The Perseid meteor shower: Taking the opportunity to check out the skies

In ancient Greek star lore, Perseus is the son of the god Zeus and the mortal Danae. It is said...
In ancient Greek star lore, Perseus is the son of the god Zeus and the mortal Danae. It is said that the Perseid shower commemorates the time when Zeus visited Danae, the mother of Perseus, in a shower of gold, according to EarthSky. (Source: Pixabay)
Published: Aug. 1, 2021 at 4:02 PM AKDT
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ANCHORAGE, Alaska (KTUU) - The Perseid meteor shower is on the rise. The peak of the shower will hit from Aug. 11 to 13. At the peak, you could see 40 to 60 meteors per hour, but even before that, you have the chance to see meteors in the night sky.

Though you won’t see that many meteors between now and the peak of the showers, the clearing skies expected across western Alaska, Southwest, Interior and Southcentral over the next few days will provide some chances to see the night sky. NASA reported seeing its first Perseid meteor on July 26, so they are out there. At this point — with the caveat that we are a long way away— the viewing chances for the peak of the Perseids don’t look great for most of Alaska.

The best way to view the meteors is to find a clear, dark sky, away from light pollution. Light pollution includes your phone so turn it off and let your eyes adjust to the darkness.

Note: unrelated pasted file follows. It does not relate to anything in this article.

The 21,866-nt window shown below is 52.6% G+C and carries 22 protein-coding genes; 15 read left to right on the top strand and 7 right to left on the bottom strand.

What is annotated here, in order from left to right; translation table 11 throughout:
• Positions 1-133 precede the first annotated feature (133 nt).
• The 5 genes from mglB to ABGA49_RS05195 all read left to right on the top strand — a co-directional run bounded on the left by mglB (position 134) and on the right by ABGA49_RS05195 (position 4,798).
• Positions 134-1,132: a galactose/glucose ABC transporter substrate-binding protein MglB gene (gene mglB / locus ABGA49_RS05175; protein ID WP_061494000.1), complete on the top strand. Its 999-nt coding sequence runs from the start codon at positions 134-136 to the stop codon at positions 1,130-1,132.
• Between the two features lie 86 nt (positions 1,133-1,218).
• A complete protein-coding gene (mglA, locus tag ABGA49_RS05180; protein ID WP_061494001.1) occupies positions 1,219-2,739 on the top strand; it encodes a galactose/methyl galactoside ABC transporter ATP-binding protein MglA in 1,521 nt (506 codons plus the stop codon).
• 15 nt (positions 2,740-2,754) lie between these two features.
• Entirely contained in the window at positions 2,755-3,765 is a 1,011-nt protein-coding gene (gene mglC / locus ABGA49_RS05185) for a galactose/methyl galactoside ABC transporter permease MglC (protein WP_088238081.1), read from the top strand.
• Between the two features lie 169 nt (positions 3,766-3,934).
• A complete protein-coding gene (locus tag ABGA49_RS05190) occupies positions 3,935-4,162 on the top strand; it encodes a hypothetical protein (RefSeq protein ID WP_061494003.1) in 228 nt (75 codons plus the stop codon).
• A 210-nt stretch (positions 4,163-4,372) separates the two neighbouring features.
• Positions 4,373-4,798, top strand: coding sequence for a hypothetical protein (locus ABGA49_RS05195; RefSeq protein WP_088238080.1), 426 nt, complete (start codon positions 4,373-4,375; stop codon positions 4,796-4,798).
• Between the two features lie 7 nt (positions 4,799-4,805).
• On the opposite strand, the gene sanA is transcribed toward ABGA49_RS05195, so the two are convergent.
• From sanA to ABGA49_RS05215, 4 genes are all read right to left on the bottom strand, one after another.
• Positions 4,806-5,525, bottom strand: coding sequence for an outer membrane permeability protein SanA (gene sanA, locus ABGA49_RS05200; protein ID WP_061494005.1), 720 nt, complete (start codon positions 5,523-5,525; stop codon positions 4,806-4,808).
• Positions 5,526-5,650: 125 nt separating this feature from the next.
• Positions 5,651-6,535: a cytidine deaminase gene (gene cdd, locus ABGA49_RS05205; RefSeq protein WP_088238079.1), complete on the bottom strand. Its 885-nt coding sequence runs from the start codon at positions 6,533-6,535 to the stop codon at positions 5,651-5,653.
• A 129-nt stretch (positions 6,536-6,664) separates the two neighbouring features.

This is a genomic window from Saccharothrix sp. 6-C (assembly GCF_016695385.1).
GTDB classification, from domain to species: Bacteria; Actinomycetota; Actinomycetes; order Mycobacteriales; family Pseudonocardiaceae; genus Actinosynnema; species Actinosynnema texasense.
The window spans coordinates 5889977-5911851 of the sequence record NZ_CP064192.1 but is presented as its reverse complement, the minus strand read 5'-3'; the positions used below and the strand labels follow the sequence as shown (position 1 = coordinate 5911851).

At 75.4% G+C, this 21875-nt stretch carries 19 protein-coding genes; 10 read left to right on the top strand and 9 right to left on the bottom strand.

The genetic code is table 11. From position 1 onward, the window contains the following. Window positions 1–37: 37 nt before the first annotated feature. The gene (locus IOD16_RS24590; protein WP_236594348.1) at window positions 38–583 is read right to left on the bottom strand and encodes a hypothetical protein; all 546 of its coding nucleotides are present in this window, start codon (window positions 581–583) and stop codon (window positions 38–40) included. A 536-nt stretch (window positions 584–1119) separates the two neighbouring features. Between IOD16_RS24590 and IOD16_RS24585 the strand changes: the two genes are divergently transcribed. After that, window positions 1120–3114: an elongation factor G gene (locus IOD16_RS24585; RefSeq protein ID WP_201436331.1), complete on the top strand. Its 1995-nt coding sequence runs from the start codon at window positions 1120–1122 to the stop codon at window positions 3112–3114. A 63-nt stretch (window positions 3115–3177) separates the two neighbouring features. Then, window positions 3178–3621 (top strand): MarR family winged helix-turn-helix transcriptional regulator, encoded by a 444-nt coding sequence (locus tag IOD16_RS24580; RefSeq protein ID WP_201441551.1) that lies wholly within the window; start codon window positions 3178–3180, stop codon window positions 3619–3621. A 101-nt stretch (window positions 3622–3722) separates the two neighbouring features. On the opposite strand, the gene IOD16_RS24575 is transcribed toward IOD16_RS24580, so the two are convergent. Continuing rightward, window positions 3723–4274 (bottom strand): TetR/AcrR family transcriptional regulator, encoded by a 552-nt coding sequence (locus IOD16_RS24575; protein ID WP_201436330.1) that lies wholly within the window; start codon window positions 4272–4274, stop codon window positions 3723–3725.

The Perseids are so-named because they seem to radiate from the Perseus constellation in the northwest sky (near Aries and Taurus). It’s not necessary to look in a specific direction. Look up into the dark sky and the meteors are will appear as bright, quick streaks of lights.

Southern parts of the state will have a better chance of viewing the Perseid meteor shower because much of northern Alaska still isn’t getting dark enough. For the southern areas, it looks like the best time to view would be between midnight and about 3:30 a.m.

Looking at the moon phases, 2021 is a good year to check out the Perseids. The new moon will arrive on Aug. 8, so the sky will still be pretty dark, with a less than a quarter moon, by the time the peak hits on Aug. 11-13.

Next year, 2022, there will be a full moon during the peak which will make it more difficult to see them and in 2023, the waning crescent will be high in the sky.

Though they are often called “shooting stars,” they are actually tiny pieces of dust or rock, often the size of a grain of sand. Meteoroids are small particles that come from asteroids or comets. A meteor is a light phenomenon created when a meteoroid vaporizes as it enters Earth’s atmosphere.

The parent of the Perseid Meteor shower is the Comet Swift-Tuttle.

Comet Swift-Tuttle has a 133-year orbit between the Sun and beyond the orbit of Pluto. Every year between mid-July and late August, Earth crosses the comet’s orbital path and bits and pieces of comet dust hit Earth’s upper atmosphere and we see them as the Perseid meteors.

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